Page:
Transit agencies have increasingly partnered with transportation network companies, such as Uber and Lyft, to supplement fixed-route services. TNCs are used to extend service to less-dense areas of a community, provide first- and last-mile connections, operate on weekends or evenings, and for paratransit services. Until now, transit agencies have not had guidelines for the best way to set up these partnerships. A new TRB publication provides this guidance while outlining options based on the goals of both TNCs and transit agencies.
Micromobility in Cities, A History and Policy Overview (National League of Cities, 2019)
Bike sharing—both docked and undocked, manual and electric-assist—plus kick and electric scooters have become commonplace in cities across the U.S. But best practices are still emerging, and cities are often not sure if these new micromobility devices will bring positive or negative consequences to their transportation system and neighborhoods. The National League of Cities has provided a history of the rise of micromobility, a guide for what cities should think about as they move forward with regulation and policy, and finally case studies from across the country.
Researchers re-evaluate how we value transportation
Transportation agencies and metropolitan planning organizations often wrestle with how to properly value transportation investments, especially when it comes to things that can’t be measured in terms of vehicle delay, such as multimodal access and environmental justice. Some of these challenges are tackled in a new issue of Research in Transportation and Business Management, edited in part by SSTI. Those familiar with SSTI’s recent work in the development and implementation of accessibility metrics may be interested in a paper describing a new measure of non-work accessibility.
New study looks at the system-level factors that impact BRT ridership
Recognizing the increasing popularity of bus rapid transit around the world—due to its increased speed and ease of use in comparison to certain other transit modes—a new study looks at the system-level factors that impact its ridership.
Lessons from nine states bringing ‘practical solutions’ from policy to practice
Smart Growth America recently concluded two years of technical assistance with nine state DOTs. The projects focused on “Accelerating Practical Solutions,” and addressed practices that hold back DOTs from consistently building lower-cost and context-sensitive projects. SGA has developed seven white papers based on key changes DOTs are making.
Report presents best practices guide for implementing Tactical Transit Lanes
Bus Rapid Transit has gained popularity in recent decades as a more cost-effective alternative to light rail. In its simplest form, BRT entails setting aside an exclusive lane of traffic for buses so they can travel unencumbered by other vehicles. However, a recent report presents a best practices guide for implementing a more selective form of BRT known as Tactical Transit Lanes or TTL. Unlike a full BRT system, these bus lanes are typically less than a mile in length and are strategically placed along a transit route.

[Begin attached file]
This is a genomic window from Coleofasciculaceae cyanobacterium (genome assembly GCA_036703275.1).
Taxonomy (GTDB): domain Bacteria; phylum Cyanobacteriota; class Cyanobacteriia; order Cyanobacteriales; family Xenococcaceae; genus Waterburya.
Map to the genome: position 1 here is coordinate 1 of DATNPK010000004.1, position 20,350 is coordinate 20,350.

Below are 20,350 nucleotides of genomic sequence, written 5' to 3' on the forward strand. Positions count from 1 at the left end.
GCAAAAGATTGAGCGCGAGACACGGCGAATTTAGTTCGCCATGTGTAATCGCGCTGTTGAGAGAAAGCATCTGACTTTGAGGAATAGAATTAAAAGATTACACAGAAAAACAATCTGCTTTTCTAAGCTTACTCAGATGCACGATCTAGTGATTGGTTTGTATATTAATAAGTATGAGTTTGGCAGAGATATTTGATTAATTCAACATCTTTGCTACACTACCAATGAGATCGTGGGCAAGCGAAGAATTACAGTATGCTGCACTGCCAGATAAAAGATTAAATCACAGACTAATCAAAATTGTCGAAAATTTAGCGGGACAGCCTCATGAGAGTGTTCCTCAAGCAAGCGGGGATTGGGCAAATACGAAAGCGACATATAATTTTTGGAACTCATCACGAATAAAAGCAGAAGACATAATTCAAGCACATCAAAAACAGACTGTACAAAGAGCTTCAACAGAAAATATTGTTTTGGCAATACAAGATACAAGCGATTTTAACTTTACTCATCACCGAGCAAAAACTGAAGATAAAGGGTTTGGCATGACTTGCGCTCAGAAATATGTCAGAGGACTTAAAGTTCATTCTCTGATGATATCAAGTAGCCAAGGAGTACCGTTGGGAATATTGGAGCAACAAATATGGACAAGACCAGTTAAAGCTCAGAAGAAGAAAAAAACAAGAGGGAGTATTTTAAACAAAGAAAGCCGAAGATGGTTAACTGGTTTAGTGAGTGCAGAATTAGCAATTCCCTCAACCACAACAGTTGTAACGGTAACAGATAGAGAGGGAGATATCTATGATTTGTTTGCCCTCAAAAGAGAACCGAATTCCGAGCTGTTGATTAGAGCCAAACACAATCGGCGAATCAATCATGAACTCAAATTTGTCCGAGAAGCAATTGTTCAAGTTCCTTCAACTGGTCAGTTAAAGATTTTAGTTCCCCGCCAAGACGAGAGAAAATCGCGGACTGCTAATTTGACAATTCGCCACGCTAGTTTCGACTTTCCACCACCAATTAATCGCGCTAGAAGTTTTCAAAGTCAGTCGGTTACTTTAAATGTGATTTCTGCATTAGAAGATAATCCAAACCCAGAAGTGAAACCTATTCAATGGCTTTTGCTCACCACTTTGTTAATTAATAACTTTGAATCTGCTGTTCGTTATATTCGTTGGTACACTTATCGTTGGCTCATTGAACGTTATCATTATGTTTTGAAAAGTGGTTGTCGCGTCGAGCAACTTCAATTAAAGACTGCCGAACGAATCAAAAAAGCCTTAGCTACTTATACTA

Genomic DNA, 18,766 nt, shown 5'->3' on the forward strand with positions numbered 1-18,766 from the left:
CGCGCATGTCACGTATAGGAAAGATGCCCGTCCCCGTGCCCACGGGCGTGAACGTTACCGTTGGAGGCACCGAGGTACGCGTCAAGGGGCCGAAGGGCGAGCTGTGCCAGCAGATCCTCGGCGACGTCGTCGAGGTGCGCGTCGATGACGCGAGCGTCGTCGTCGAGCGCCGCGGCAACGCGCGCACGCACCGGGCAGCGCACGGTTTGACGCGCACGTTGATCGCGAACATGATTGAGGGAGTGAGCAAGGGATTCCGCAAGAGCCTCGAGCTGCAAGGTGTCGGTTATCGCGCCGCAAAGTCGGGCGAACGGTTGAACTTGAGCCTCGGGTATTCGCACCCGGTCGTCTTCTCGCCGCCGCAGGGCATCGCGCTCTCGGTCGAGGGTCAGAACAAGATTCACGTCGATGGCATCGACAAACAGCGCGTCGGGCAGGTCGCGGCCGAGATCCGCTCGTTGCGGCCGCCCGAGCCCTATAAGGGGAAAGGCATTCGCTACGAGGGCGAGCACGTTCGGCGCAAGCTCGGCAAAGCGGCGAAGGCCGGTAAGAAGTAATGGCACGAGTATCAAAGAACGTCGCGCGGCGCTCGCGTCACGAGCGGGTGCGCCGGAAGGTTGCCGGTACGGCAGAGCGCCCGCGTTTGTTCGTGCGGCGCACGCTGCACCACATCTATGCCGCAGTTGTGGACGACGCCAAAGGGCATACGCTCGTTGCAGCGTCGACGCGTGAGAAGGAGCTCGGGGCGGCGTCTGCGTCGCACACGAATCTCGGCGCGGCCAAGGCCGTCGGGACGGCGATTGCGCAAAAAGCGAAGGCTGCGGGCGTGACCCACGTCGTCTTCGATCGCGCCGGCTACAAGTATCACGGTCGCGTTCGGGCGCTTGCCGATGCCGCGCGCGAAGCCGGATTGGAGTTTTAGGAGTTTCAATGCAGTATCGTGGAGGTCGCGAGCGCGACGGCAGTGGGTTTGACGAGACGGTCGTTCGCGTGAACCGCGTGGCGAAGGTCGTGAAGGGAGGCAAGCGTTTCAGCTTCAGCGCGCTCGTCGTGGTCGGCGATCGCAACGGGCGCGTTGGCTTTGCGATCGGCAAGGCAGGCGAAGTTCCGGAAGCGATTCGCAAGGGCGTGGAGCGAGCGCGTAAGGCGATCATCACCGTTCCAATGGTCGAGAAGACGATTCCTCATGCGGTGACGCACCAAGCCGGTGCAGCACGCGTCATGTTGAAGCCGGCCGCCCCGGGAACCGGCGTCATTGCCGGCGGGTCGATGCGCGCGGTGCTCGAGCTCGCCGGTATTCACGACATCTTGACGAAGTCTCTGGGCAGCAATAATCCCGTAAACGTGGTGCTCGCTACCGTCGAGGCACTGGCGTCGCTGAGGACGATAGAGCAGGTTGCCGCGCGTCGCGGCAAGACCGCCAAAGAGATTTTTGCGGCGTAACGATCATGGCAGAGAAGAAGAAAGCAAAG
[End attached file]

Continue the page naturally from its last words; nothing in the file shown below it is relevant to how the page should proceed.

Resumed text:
The Best Complete Streets Policies of 2012 (Smart Growth America, 2013)
Communities across the country are making roads safer and more accessible for everyone who uses them, and more communities are using these strategies now than ever before. This guide from Smart Grown America, released today, examines all the Complete Streets policies passed in the last year and highlights some of the best. The analysis also revealed that the Complete Streets movement grew in 2012, continuing a national trend since 2005.
Delivering on the Promise: Improving the Performance of Massachusetts Transportation Agencies (SSTI and Massachusetts Taxpayer Foundation, 2013)
SSTI performed a program review of MassDOT’s three-year-old reorganization and consolidation to document efficiencies and better outcomes achieved, as well as continuing challenges and opportunities for improvement.
Midsize Cities on the Move: A Look at the Next Generation of Rapid Bus, Bus Rapid Transit, and Streetcar Projects in the United States (Reconnecting America, 2012)
This study of next generation transit options in midsize cities – those between 50,000 and 250,000 – focuses in on the place that bus rapid transit and streetcars can play in improving the operations of transit systems that are usually based around buses. In a look at 14 cities, they look at best practices, funding strategies, and actual or projected outcomes.
Model Design Manual for Living Streets (Los Angeles County, 2011)
A new design manual was issued by Los Angeles County for use by all municipalities to improve the livability of streets. The manual encourages transportation engineers to apply flexible standards to accommodate all modes of travel, encourage economic development, and revitalize neighborhoods.